His burst off of the line of scrimmage is also something to keep an eye on, as I believe it will only get quicker with more weight and speed training, but his burst is already more advanced than many pass-rushers at his age.

The quick movement off of the snap, coupled with his borderline-elite closing speed, has him not giving the offense much time at all to get plays set up downfield — or even intermediate passing plays.

Abor also does a fantastic job at getting the offensive lineman's hands off of him as quickly as possible. Whether it’s using hand fighting technique (which we all know Johnson loves to teach), or simply bull-rushing the tackle and throwing them so far off balance that they can’t get their heavy hands underneath his pads. Being free of the lineman's hands allows Abor to use all sorts of pass-rush or bull-rush techniques to stop the run or pass.

Abor also gets great power out of his stance and appears comfortable both with his hand in the dirt as well as standing up as a pass rusher occasionally. Another smaller thing that I noticed was his tackling technique; Abor has great form and wraps up really well on nearly all of his tackles. Based on the film, he does not seem to attempt many arm tackles. Abor is not only a great pass rusher, but also very good against the run.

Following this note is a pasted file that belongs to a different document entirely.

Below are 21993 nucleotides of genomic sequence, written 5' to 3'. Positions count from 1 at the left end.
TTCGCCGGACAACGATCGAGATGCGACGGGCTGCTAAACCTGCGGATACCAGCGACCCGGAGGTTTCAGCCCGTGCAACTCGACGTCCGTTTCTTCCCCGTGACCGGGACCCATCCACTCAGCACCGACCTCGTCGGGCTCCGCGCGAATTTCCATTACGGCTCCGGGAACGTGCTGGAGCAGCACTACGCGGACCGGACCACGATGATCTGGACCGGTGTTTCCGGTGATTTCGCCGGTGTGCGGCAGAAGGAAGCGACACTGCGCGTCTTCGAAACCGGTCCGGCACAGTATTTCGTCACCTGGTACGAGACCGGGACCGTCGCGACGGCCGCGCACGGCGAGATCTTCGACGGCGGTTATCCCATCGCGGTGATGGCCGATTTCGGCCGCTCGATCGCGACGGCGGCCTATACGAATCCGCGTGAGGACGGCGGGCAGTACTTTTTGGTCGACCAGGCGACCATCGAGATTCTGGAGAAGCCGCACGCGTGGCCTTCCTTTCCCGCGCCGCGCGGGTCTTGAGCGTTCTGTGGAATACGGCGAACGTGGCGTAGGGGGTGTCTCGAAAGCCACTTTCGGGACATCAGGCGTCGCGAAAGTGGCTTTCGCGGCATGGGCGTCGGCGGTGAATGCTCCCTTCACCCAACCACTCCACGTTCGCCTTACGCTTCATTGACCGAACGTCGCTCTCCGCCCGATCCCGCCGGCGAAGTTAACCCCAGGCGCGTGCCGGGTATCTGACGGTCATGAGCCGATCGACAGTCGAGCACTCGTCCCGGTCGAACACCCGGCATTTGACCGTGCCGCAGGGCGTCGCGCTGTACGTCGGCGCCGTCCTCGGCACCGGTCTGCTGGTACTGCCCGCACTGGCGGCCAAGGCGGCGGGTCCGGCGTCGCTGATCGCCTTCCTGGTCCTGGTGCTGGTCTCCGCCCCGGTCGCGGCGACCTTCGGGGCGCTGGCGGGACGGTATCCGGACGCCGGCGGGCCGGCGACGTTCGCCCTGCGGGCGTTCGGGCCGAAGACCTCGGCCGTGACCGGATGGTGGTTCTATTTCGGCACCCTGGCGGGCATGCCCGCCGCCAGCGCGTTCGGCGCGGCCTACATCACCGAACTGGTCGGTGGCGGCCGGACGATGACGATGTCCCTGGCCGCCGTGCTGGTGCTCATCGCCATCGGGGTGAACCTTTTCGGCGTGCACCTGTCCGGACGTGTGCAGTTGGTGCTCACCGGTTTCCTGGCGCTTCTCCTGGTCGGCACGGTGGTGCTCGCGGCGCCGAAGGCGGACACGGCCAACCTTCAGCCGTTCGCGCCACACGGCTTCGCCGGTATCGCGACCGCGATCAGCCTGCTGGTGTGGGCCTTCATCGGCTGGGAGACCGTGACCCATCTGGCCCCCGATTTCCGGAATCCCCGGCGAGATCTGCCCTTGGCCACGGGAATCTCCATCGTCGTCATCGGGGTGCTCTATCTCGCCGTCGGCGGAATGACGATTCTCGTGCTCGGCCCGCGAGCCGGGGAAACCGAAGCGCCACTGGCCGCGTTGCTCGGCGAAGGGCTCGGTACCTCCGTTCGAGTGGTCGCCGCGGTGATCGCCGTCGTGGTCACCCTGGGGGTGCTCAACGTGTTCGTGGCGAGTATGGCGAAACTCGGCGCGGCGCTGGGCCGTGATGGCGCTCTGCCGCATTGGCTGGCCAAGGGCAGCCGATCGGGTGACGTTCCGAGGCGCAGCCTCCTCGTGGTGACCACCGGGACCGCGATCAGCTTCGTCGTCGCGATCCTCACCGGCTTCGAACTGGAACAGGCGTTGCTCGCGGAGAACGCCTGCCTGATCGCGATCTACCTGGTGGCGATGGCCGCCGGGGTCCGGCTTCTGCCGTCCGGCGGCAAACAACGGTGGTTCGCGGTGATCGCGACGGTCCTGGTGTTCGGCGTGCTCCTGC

The defensive end has that elite bend around the edge that you look for in edge rushers as well, he can round the corner around offensive linemen with great flexibility to get underneath of the hands trying to stop him from getting around the edge. He will only improve in this area as he gets more collegiate weight training and reps against Big Ten caliber tackles.

That being said, the competition that he has already faced at the high school level is pretty impressive. Abor played for Duncanville High School which is in the highest high school classification in Texas, 6A. His school played a national schedule taking on the likes of Mater Dei in California in 2021 and in previous years schools like IMG Academy.

The elite competition level that Abor went up against in high school did nothing but prepare him for life in the Big Ten. Every day in practice he went up against players that also are going to Power 5 schools and learned from some of the best coaches in Texas. Now he makes his way to Columbus with that alpha mentality that you love to see out of your players. That mentality is going to give him a lot of opportunities to shine, and to shine early in his career in Columbus.

He fits more of the edge rushing role than an interior lineman option in my opinion, and will get his shot there to start his career; a career that I believe will ultimately lead to the NFL. His natural instincts for reading the offense mid-play and his closing speed are his two best qualities and things that will only improve once he gets to campus; in fact, I believe that we see at least one double-digit sack season from Abor before his time is up in the Scarlet and Gray.